I said that people are complaining because the world seems to them to be becoming irreligious. That is true to the extent that our old religious habits are losing their vitality and are becoming mere mechanical operations. We need to revive the spiritual power, to have a clearer consciousness of the spirit of God speaking to us with the voice of command in those still quiet hours of clear thought and deep emotion. We need to put ourselves into right relation with God and his great underlying purposes of the world’s work. We need to feel that every duty is sacred, and that every work should be done with honor and dignity. We need to feel the Real Presence of the Divine power working in us and through us and about us, and our deep and eternal dependence upon him. This and this alone can keep the habits of daily life glowing with the heat of spiritual power. There are two ways by which we may come to the consciousness of God’s power working in and through us, and of the necessity of the spiritual in the world.

On the one hand we may let the gradual process of losing our spiritual vitality go on unchecked until finally by some great catastrophe we are recalled to the necessity of our communion with God. How often it is in the life of nations, evils go unchecked until at the last the cold mechanical habits of living are no longer to be endured by men with Divine natures. Then comes the spirit of Revolution and upheaval. New life is infused into the old habits, new habits are formed to give expression to new truth, and again the balance between daily habits and spiritual demands is adjusted. Many a life is lived through years of cold mechanical response to habits, then some sorrow, some unexpected suffering, some great demand reveals the fact that the spiritual power, which alone can carry one through such a crisis is wanting. Discouraged, heart-broken, the injured soul tried to rekindle the fires of the spirit, tries anew to come into communion with the source of all help and comfort. This also is Revolution. Terrible and bitter are its methods. It is like a flash of lightening suddenly darting across the dead heavy lifeless space between the earth and a cloud. The communication between the earth and the cloud has become poor by unusual conditions. The positive electricity must flow to the negative. At last the stored energy of these two forces, which ought to flow, the one into the other, as two drops of water become one, becomes so great, the tension is so high that the space which keeps them apart is spanned and the normal conditions are brought about by this great {???} working process of Revolution.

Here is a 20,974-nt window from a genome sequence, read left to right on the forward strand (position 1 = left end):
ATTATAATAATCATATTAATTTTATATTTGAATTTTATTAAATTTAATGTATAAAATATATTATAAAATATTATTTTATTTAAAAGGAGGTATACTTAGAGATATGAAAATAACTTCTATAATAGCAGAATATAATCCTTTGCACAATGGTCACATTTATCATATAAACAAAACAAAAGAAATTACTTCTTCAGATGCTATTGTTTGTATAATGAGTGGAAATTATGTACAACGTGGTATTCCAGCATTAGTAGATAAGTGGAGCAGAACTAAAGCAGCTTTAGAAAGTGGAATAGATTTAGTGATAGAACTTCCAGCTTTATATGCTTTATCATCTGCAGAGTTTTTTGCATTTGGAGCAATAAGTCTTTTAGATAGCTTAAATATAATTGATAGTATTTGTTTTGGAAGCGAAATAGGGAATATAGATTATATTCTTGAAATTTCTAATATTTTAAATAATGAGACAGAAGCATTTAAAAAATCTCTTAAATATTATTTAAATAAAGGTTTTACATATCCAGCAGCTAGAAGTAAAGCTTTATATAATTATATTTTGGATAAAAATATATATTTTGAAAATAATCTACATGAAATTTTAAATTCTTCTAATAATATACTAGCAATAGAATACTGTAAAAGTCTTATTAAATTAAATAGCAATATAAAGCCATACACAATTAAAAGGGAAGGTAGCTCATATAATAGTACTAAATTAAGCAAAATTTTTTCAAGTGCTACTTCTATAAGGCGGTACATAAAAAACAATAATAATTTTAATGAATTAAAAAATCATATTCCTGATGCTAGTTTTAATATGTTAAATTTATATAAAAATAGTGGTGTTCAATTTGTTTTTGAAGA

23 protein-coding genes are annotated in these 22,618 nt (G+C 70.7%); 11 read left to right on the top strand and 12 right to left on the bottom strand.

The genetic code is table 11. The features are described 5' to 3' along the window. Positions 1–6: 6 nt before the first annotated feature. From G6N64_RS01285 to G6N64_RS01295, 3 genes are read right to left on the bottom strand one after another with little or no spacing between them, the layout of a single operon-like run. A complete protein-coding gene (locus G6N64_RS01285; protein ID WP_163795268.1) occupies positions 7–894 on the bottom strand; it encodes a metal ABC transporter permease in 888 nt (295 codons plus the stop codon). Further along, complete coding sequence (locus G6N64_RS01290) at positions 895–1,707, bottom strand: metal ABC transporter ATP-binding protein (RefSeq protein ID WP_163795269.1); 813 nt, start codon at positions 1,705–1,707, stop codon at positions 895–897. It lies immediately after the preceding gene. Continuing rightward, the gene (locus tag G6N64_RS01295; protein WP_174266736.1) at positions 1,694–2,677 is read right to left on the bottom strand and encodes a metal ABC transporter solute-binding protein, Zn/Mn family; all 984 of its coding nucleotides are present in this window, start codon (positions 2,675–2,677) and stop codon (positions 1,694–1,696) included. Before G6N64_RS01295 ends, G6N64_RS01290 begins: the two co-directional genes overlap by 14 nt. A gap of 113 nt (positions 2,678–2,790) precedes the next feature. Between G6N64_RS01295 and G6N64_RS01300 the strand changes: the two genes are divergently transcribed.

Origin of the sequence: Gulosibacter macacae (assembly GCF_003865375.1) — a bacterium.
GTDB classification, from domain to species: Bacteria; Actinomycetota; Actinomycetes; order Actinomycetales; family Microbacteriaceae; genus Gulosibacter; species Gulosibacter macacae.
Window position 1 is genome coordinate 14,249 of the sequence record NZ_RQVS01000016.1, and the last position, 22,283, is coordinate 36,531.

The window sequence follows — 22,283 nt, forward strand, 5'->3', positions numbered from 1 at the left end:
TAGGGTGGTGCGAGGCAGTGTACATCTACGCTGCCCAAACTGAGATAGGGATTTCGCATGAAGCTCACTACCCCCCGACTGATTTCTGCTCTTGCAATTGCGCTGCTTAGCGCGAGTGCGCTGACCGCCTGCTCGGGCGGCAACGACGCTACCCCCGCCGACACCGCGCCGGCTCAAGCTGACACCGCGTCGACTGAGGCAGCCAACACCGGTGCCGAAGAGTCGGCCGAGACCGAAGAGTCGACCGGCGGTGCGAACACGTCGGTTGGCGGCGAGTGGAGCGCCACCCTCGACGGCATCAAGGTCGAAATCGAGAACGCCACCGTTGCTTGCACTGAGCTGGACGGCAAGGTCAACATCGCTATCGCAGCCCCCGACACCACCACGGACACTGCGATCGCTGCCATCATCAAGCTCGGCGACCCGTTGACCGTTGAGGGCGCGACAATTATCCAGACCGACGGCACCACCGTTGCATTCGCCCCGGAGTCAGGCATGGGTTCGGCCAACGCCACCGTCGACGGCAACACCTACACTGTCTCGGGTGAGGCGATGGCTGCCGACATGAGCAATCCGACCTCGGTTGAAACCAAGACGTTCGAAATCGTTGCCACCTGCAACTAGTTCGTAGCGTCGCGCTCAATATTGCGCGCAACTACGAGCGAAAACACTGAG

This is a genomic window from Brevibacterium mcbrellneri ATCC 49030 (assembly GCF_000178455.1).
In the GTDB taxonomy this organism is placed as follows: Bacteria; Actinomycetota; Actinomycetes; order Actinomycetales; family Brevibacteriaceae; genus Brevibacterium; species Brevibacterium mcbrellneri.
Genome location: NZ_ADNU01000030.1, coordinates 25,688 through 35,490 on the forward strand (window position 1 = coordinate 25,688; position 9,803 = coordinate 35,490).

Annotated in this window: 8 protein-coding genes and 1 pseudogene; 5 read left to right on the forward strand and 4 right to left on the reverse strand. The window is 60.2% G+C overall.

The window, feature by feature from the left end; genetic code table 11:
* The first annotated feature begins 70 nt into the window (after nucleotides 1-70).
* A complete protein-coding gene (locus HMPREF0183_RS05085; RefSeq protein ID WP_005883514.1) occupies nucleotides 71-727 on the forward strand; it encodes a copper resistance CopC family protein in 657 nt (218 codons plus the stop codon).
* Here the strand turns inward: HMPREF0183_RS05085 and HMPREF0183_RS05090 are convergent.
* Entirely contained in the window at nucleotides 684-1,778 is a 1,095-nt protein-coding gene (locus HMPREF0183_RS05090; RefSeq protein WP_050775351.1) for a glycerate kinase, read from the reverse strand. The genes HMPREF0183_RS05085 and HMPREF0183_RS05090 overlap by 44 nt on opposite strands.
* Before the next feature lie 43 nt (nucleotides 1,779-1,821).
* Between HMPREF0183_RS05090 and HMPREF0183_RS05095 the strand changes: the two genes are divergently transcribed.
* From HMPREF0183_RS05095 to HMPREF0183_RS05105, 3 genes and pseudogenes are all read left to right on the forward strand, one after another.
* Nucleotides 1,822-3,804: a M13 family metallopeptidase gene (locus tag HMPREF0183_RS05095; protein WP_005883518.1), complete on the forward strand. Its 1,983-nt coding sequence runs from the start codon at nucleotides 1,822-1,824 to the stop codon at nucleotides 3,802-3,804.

On the other hand there is the simple natural process of constant communication with the great source of all power. Men ought to work together with God. There is the still small voice which speaks to us in moments when we rise above the commonplace, and think noble thoughts, and have noble feelings and are prompted to do noble deeds, moments when “There are hopes the bloom of whose beauty would be spoiled by the trammels of desecration. ” Hours which we spend together in quiet worship, conscious that our souls are united by one common high purpose, by one noble aspiration, are hours when the Spirit is directing us, and we are being charged with that spiritual power which alone has done great deeds. In the home, in the fields, in houses of worship, wherever we are, if we will put aside the things that bind our spirits and in freedom look up to the Source of our power, we shall receive the uplift, the inspiration, the courage which we need, the vitality which we can make the daily habits of life burn with love and devotion to what is right.

The low rumblings of our political and industrial world, the great period of religious doubt and distrust, the all too common wasted life, and defeated soul, the days of discouragement and idleness in our own lives, all these are warnings to us that there is not a complete adjustment between the daily habits and the spiritual power. The machine needs new energy. Shall we let the warnings go unheeded, and await some great catastrophe to spin into action, and make us feel our dependence upon God, or shall we respond to the quiet simple commands of God as he speaks to us in our moments of communion with Him. Shall we let the habits of citizenship become so lifeless that awakened by some great disturbance, we find the spirit gone? Shall we let the responsibilities of our liberal religion be shirked until one day we find that the old vigor has ceased to exist and we are overcome by a stupor of religious indifference? Shall we permit our opportunities in this life for growth and power to run to waste? God forbid! On all sides the demands for new life, for a greater spiritual power are calling us to respond [to] the quiet commands of God heard within our souls. To that call we will respond, realizing that only by working with God can our greatest good and God’s own purposes be attained.